Three-quarters of specialty physicians made more money in 2014, according to the American Medical Group Association (AMGA) 2015 Medical Group Compensation and Productivity Survey.
The overall weighted average increase in 2014 compensation was 2.8%, similar to 2.9% from 2012 to 2013. Primary care specialists saw a decrease of 0.3%, down from an increase of 3.8% in 2013 (weighted average). Other medical specialties saw an average increase of 3.2%, up from 1.8% in 2013, and surgical specialties saw an average increase of 2.0%, down from 3.0% in 2013. Specifically, there was an average 5.9% increase in comp for dermatologists, and a 3.5% average increase in comp for otolaryngologists, the data show.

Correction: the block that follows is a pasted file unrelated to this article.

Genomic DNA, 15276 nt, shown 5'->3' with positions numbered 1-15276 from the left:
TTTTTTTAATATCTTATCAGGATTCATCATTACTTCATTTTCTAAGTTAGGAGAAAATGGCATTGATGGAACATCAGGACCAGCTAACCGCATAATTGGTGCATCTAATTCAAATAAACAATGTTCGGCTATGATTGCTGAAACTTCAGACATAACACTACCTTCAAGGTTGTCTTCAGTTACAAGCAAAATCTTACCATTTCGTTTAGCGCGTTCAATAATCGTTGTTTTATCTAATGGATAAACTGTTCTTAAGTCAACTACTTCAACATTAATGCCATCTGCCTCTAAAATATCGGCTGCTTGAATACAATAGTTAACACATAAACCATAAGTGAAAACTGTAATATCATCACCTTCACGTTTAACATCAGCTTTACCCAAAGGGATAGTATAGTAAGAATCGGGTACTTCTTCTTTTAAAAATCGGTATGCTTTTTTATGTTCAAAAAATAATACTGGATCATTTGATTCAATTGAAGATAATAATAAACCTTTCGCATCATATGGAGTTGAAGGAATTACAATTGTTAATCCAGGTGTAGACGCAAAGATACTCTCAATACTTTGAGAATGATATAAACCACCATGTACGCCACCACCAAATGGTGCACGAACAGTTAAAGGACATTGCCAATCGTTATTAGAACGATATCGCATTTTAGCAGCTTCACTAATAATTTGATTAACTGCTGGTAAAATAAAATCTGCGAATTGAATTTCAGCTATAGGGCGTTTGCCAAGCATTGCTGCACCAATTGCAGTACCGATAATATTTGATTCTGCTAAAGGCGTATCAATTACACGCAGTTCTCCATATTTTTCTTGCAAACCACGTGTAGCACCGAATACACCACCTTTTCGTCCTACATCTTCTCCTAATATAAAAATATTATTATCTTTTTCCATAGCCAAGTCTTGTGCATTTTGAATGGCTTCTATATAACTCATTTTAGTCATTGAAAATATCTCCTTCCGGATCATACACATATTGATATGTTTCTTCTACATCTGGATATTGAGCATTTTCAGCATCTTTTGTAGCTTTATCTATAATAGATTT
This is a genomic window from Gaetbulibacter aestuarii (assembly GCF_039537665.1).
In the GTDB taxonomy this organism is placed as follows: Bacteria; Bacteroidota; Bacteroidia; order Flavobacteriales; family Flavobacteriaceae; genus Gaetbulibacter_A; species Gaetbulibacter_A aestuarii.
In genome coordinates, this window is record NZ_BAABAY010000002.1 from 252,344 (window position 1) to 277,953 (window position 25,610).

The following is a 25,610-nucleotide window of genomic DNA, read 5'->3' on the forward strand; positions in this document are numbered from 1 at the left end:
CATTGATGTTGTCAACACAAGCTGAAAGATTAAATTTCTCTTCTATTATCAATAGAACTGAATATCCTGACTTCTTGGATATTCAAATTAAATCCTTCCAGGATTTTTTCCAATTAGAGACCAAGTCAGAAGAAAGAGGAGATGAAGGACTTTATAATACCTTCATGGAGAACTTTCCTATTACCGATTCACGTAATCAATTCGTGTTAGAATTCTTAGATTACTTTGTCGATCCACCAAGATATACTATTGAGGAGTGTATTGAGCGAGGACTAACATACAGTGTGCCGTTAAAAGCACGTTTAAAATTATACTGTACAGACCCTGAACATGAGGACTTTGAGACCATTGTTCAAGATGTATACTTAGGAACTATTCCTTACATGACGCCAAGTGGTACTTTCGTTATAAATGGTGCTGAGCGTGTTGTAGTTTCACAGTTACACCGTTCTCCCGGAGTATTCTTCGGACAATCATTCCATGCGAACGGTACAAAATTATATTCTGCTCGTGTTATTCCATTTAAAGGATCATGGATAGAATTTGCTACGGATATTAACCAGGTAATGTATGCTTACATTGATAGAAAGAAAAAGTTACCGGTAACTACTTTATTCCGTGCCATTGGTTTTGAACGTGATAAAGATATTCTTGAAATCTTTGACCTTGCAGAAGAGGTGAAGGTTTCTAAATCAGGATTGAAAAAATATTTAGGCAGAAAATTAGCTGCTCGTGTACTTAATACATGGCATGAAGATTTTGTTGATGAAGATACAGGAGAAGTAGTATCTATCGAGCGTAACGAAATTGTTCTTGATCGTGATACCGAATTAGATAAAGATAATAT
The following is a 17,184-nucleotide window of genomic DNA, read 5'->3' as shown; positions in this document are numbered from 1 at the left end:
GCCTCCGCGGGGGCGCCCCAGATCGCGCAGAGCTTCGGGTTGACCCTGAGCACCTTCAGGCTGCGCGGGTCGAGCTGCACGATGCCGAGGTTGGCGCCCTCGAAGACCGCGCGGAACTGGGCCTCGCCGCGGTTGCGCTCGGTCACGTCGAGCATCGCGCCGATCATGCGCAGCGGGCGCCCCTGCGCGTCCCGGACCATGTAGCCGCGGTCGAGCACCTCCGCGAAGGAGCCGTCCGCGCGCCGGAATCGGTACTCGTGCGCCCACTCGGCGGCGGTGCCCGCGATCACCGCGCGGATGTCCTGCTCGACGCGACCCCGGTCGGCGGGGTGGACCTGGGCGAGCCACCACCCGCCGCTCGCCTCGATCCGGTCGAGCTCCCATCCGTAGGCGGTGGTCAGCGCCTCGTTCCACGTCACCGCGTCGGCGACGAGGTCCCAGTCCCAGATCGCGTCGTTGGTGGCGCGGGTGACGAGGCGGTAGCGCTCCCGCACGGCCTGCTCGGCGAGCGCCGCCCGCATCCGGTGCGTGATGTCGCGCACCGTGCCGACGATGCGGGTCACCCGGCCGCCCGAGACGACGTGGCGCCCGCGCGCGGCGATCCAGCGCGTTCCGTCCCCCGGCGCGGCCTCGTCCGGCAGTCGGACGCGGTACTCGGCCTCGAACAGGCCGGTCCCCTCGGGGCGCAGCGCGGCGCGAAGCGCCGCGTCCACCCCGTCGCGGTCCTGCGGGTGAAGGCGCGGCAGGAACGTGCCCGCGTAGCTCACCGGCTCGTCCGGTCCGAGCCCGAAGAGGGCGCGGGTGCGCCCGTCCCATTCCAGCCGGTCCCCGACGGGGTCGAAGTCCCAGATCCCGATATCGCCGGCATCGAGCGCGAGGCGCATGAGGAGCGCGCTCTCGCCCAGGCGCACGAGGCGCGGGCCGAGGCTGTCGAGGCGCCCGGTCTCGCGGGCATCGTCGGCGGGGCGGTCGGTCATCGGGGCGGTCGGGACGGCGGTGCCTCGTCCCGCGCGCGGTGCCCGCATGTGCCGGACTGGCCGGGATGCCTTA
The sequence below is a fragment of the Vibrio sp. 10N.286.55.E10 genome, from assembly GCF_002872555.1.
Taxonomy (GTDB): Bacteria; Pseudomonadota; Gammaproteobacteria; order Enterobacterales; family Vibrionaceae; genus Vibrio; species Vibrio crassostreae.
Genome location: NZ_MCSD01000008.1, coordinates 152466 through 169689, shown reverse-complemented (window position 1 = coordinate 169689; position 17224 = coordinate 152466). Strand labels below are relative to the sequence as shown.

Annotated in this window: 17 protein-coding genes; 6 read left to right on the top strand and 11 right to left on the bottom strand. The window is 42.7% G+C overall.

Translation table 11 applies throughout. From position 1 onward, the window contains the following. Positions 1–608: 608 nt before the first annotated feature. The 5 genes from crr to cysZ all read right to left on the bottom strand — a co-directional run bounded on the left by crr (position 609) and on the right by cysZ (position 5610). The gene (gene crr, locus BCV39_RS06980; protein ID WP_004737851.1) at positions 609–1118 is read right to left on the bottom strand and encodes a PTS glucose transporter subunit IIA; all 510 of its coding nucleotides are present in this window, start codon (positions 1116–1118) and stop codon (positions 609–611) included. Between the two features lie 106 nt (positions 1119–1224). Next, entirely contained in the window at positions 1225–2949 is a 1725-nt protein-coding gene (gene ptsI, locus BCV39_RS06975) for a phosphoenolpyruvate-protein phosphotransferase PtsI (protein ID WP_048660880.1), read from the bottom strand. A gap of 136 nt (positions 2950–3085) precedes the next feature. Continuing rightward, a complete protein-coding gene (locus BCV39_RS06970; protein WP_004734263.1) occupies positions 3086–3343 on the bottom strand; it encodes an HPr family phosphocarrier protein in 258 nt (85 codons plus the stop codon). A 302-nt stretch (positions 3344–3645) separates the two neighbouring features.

The AMGA 2015 Medical Group Compensation and Productivity Survey presents data for 134 physician specialties and 27 other provider specialties, with breakdowns by region and group size. Data represent responses from 251 medical groups, representing more than 73,000 providers. The survey provides data on compensation, net collections, work Relative Value Units, and compensation-to-productivity ratios. Other data include panel sizes, gross productivity, fringe benefits and benefits expense-to-compensation ratios, patient visits, compensation for experienced new hires and new residents or fellows, compensation and productivity for academic facilities, and compensation and productivity for nurse practitioner and physician assistant subspecialties.